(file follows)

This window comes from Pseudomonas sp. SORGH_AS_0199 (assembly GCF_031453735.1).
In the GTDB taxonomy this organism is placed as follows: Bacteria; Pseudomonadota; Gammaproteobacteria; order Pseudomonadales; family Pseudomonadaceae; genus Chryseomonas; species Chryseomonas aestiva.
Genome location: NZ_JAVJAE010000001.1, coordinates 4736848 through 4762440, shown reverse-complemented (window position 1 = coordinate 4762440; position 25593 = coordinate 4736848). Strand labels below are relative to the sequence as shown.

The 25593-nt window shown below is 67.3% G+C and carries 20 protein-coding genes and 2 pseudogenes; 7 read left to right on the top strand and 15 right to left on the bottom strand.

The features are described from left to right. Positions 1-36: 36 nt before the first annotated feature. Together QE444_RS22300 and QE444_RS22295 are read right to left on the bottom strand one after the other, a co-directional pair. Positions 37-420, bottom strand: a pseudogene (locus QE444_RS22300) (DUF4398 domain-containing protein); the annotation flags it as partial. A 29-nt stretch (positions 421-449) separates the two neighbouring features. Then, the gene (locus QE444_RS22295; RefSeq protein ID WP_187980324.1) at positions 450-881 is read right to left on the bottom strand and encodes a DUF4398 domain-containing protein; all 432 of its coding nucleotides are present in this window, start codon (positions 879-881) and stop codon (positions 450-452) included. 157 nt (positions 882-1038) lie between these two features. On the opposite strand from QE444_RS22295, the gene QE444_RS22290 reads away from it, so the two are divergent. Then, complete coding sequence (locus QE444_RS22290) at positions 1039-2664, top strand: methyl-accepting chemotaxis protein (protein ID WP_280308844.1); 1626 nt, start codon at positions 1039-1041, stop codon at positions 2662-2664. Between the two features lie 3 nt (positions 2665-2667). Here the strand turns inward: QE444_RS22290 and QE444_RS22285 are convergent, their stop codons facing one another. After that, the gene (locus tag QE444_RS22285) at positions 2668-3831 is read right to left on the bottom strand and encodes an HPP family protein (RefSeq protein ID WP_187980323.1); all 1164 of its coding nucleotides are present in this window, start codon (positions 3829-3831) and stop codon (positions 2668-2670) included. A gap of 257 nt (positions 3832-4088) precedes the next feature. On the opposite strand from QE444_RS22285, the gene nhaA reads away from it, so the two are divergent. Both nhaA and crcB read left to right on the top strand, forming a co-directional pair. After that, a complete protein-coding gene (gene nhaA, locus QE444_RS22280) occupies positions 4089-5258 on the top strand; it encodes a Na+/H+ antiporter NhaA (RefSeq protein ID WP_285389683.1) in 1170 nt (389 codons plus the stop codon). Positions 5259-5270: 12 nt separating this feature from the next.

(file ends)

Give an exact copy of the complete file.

This window comes from Pseudomonas sp. SORGH_AS_0199 (assembly GCF_031453735.1).
In the GTDB taxonomy this organism is placed as follows: Bacteria; Pseudomonadota; Gammaproteobacteria; order Pseudomonadales; family Pseudomonadaceae; genus Chryseomonas; species Chryseomonas aestiva.
Genome location: NZ_JAVJAE010000001.1, coordinates 4736848 through 4762440, shown reverse-complemented (window position 1 = coordinate 4762440; position 25593 = coordinate 4736848). Strand labels below are relative to the sequence as shown.

The 25593-nt window shown below is 67.3% G+C and carries 20 protein-coding genes and 2 pseudogenes; 7 read left to right on the top strand and 15 right to left on the bottom strand.

The features are described from left to right. Positions 1-36: 36 nt before the first annotated feature. Together QE444_RS22300 and QE444_RS22295 are read right to left on the bottom strand one after the other, a co-directional pair. Positions 37-420, bottom strand: a pseudogene (locus QE444_RS22300) (DUF4398 domain-containing protein); the annotation flags it as partial. A 29-nt stretch (positions 421-449) separates the two neighbouring features. Then, the gene (locus QE444_RS22295; RefSeq protein ID WP_187980324.1) at positions 450-881 is read right to left on the bottom strand and encodes a DUF4398 domain-containing protein; all 432 of its coding nucleotides are present in this window, start codon (positions 879-881) and stop codon (positions 450-452) included. 157 nt (positions 882-1038) lie between these two features. On the opposite strand from QE444_RS22295, the gene QE444_RS22290 reads away from it, so the two are divergent. Then, complete coding sequence (locus QE444_RS22290) at positions 1039-2664, top strand: methyl-accepting chemotaxis protein (protein ID WP_280308844.1); 1626 nt, start codon at positions 1039-1041, stop codon at positions 2662-2664. Between the two features lie 3 nt (positions 2665-2667). Here the strand turns inward: QE444_RS22290 and QE444_RS22285 are convergent, their stop codons facing one another. After that, the gene (locus tag QE444_RS22285) at positions 2668-3831 is read right to left on the bottom strand and encodes an HPP family protein (RefSeq protein ID WP_187980323.1); all 1164 of its coding nucleotides are present in this window, start codon (positions 3829-3831) and stop codon (positions 2668-2670) included. A gap of 257 nt (positions 3832-4088) precedes the next feature. On the opposite strand from QE444_RS22285, the gene nhaA reads away from it, so the two are divergent. Both nhaA and crcB read left to right on the top strand, forming a co-directional pair. After that, a complete protein-coding gene (gene nhaA, locus QE444_RS22280) occupies positions 4089-5258 on the top strand; it encodes a Na+/H+ antiporter NhaA (RefSeq protein ID WP_285389683.1) in 1170 nt (389 codons plus the stop codon). Positions 5259-5270: 12 nt separating this feature from the next.